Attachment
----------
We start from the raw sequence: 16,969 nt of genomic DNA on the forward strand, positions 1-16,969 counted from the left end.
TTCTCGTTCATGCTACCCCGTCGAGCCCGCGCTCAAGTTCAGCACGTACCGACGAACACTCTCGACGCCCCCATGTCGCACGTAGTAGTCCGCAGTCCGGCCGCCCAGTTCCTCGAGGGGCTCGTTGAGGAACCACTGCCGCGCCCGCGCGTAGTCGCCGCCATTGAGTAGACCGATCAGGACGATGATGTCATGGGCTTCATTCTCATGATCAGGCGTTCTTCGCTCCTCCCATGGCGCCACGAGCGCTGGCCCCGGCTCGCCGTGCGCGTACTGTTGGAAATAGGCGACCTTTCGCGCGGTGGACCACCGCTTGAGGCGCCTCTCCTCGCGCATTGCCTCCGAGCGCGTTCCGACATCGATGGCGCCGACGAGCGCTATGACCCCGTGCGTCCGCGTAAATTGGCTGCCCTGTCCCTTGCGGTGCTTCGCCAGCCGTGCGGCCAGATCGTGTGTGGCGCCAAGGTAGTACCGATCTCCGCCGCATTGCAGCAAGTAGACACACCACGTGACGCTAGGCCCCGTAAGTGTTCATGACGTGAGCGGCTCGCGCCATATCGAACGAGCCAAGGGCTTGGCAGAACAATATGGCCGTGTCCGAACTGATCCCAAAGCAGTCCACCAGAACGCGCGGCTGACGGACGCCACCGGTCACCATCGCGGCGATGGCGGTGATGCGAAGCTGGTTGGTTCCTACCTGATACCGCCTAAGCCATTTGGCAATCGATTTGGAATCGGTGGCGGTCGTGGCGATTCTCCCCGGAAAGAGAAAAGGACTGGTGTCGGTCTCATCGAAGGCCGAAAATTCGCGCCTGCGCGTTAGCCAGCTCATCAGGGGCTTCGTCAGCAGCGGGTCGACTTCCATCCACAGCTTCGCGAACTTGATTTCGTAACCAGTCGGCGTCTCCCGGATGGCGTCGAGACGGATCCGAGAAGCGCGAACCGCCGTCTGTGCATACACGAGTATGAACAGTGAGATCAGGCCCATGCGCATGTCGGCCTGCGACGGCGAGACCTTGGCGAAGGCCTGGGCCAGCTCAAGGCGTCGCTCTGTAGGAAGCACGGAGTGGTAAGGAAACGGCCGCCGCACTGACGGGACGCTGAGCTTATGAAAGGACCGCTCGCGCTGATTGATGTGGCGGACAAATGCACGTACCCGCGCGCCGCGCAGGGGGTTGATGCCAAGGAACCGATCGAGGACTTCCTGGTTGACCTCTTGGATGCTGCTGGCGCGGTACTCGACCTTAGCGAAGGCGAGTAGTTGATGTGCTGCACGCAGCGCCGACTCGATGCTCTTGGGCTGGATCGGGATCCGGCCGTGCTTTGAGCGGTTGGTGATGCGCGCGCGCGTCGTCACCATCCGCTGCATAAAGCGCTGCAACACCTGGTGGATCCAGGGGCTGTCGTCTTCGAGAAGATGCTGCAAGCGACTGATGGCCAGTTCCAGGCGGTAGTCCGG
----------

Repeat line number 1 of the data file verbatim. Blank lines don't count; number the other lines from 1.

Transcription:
We start from the raw sequence: 16,969 nt of genomic DNA on the forward strand, positions 1-16,969 counted from the left end.